Source | Mike Aguilar
A properly maintained front-wheel drive (FWD) automatic transmission can last longer than you own your car. However, they can fail, and having a shop do the work can hit you for $2000 or more in labor alone. It'll take a weekend, but with the right tools and advice you can replace your car's transmission at home.
Advance Auto Parts is going to walk through the basic steps to replace a FWD automatic transmission. The repair manual for your vehicle will give you much more detail as well as the torque specifications you'll need during reassembly.
This is a challenging and technical project
- Improper maintenance: Not changing/flushing the fluid and filter when recommended, not maintaining proper fluid level.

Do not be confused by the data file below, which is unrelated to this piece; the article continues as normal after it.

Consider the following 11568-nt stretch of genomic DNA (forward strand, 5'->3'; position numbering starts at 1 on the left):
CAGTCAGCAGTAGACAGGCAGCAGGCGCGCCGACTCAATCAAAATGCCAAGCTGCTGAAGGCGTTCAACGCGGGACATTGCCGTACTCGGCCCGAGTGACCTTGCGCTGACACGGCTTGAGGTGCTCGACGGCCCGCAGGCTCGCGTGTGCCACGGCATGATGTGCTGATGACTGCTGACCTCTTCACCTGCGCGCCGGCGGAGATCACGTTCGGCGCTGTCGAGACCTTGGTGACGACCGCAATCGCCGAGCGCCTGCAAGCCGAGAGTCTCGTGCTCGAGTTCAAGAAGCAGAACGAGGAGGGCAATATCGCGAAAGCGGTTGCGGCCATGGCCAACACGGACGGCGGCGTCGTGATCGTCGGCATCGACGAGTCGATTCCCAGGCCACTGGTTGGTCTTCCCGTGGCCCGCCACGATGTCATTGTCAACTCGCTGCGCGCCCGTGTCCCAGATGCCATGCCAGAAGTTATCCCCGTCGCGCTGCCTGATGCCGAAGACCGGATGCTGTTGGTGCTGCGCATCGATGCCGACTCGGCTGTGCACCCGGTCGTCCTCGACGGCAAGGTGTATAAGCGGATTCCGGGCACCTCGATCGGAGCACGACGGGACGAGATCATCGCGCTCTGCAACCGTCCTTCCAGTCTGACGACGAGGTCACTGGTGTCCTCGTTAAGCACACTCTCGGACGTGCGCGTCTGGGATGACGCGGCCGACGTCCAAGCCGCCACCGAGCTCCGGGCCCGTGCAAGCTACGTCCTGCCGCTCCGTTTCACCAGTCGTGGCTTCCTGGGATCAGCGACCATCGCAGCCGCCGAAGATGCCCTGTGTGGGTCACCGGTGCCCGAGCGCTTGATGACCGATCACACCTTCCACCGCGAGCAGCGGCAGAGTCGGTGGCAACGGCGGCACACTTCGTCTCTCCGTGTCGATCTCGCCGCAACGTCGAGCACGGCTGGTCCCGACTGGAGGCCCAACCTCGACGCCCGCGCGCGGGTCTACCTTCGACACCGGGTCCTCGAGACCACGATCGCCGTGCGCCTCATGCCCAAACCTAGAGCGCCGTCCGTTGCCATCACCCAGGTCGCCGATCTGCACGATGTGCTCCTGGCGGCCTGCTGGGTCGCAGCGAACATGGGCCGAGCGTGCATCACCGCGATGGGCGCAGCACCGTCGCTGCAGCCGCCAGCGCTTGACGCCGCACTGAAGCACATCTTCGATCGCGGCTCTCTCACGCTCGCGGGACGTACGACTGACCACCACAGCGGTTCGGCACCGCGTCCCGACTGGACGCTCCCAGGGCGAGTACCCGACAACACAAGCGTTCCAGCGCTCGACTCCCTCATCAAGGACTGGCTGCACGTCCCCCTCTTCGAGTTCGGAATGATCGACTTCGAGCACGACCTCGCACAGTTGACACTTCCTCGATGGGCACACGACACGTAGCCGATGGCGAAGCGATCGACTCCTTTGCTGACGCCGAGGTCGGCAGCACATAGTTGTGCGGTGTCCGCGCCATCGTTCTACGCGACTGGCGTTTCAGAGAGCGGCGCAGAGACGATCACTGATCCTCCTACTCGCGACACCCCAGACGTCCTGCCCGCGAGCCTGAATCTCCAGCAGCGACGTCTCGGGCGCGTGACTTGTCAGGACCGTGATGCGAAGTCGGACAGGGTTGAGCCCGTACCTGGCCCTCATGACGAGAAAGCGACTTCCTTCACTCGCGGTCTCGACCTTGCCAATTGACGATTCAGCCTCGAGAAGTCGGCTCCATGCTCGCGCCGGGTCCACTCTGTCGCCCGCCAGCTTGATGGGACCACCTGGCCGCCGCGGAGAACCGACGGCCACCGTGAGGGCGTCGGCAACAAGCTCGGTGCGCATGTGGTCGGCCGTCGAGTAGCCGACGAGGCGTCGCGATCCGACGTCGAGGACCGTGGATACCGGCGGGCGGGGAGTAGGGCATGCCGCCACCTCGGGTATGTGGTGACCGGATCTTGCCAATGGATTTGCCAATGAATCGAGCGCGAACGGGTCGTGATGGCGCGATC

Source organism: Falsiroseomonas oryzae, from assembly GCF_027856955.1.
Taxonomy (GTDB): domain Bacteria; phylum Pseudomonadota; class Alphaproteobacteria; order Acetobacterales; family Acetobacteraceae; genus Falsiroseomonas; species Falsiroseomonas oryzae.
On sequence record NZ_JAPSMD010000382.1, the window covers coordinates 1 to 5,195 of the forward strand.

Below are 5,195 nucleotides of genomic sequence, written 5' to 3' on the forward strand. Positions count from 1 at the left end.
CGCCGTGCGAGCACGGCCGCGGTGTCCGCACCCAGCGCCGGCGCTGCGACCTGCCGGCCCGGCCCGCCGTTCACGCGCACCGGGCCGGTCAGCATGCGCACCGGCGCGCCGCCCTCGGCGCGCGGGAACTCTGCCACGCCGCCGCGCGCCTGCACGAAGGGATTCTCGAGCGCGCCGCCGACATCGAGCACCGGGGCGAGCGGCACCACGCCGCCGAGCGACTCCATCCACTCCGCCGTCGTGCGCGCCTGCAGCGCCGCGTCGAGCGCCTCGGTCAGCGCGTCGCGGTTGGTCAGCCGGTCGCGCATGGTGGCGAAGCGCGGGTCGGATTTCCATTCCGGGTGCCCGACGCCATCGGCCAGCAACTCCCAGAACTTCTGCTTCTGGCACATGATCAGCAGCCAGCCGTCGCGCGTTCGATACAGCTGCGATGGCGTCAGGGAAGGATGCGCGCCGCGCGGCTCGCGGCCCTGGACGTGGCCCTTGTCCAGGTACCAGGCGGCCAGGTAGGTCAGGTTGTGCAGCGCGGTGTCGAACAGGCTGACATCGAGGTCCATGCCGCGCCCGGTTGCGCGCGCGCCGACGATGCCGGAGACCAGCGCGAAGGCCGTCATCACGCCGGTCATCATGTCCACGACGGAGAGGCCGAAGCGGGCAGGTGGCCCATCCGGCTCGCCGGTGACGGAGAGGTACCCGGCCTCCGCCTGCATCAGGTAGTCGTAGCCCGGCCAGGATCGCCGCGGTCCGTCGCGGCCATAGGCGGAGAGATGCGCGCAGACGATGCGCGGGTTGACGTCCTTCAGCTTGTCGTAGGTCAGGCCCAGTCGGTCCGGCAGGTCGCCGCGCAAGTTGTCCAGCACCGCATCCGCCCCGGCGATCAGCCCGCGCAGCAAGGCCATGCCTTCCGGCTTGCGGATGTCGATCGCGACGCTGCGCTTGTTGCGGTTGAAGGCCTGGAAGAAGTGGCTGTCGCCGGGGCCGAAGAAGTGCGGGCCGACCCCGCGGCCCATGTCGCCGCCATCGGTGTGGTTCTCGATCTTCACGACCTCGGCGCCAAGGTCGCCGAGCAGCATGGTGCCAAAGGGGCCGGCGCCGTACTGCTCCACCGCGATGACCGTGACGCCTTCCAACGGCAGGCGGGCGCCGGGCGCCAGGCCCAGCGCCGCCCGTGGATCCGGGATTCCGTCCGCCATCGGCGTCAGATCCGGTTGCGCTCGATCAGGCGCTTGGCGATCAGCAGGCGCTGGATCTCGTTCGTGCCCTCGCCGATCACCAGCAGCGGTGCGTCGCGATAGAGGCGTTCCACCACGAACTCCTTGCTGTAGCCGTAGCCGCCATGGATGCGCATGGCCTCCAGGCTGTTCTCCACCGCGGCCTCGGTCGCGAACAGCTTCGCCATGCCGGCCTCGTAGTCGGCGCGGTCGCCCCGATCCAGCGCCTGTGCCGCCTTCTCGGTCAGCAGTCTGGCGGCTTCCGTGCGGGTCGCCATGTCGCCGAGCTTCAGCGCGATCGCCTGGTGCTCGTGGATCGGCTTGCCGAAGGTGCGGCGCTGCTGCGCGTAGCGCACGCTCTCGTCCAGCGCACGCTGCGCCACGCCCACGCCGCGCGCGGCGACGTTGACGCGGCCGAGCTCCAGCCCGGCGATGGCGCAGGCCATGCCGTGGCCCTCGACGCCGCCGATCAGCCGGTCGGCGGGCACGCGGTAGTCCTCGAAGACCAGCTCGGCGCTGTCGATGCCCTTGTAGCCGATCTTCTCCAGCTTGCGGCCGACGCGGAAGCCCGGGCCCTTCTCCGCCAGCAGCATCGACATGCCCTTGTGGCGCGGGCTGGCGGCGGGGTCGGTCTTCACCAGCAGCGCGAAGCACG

- Using the wrong transmission fluid: There are numerous types of automatic transmission fluid on the market. Check either your owner's manual or the repair manual for your specific vehicle to see which yours takes.
- Overheating: Excessive heat will destroy the clutches and bands in the transmission. Overheating can be caused by towing/hauling too much or even sitting in traffic on a hot day, especially if the A/C is running.
- Coasting/sitting in neutral: When the transmission is not in gear the pump isn't being driven and fluid isn't flowing. This causes excess wear and premature failure.
- Contamination of the fluid.
- Place the outer feet as far out as possible, either in the fender or on the strut mounts.
- If the bar wants to tip forward, use the third support arm if you have one. The foot of this arm will rest on the front frame—not on the radiator or anything plastic.